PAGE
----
Plan for Regional Sustainability

Press Release on Regional Sustainability

Many I have talked to have concern about what the future of the Iron Range holds, not just for us, but for our children and grandchildren – this is where the plan for Regional Sustainability comes from. The plan breaks down into four main components: Economy, Stewardship, Infrastructure, and Community.

I grew up in a small business household and know about what it’s like to experience the ups and downs. I still remember how humbling it was the couple of times we went to the food shelf when I was a kid. But my parents taught me to stick with it and work through the tough times. What I want to focus on is how we make the low times more bearable and less frequent. For details on the Economic Plan see the press release from earlier this month.

The stewardship piece, is not limited to the environment, it includes issues such as how products are manufactured (whether they are designed to be durable or disposable), and our level of energy consumption. Far too many goods are designed to be thrown away and that has a significant impact over time.

My dryer is older than I am, and I wouldn’t trade it for a new one because it was built to last, not so I have to buy a new one in a couple years, and when it does break, I can just run down to Jenia’s Appliance and get the part I need to fix it. The problem is that stockholders have moved the focus of product design away from quality and durability to profit.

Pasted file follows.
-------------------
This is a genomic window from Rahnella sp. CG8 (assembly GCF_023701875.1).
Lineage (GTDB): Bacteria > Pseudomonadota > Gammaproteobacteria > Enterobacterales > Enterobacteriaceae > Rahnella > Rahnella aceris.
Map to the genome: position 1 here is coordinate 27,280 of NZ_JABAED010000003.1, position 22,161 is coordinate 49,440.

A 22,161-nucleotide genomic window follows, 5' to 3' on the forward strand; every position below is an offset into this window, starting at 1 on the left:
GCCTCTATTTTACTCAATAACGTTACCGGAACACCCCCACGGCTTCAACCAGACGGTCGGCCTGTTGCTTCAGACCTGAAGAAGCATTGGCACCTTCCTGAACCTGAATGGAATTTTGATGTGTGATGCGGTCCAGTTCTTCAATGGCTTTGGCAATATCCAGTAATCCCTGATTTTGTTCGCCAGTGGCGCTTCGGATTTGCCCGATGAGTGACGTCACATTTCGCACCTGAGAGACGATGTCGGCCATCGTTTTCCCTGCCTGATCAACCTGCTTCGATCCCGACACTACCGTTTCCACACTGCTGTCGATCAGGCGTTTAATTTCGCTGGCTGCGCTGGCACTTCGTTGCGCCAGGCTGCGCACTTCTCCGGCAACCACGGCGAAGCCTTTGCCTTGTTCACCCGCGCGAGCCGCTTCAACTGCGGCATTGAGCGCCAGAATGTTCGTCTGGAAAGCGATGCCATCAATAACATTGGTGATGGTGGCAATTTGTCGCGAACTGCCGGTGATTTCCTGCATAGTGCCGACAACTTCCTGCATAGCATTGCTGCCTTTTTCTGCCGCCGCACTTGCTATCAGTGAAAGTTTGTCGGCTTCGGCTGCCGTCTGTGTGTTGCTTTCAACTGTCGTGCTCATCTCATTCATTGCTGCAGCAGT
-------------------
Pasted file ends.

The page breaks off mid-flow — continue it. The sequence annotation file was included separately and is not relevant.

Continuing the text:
Renewable energies, product design, and consumer usage are all factors that need to be taken into account regarding sustainable energy consumption.

While infrastructure is also a part of our Economic Plan it plays an important role in regional sustainability. We need to plan for the future and make sure that we are building infrastructure to help us when times are tough. We live surrounded by an uncertain economic and political landscape, and I want to make sure that we are well prepared.

Our foundation is in mining, but this also includes investment in local farmers to support regional food independence (the ability to grow / produce our own food in Northeastern MN), and utility and broadband design that could still provide local communications even if the broader network is down.

The Iron Range Partnership for Sustainability (IRPS), one of the charitable boards that I have served on and the organization that has sponsored Earth Fest for the last 10 years, defines sustainability in terms of the environment, economy, and community.

The community aspect of regional sustainability includes accessible community education and other programing especially for youth and seniors, childcare, and continuing to build relationships between organizations with shared goals.

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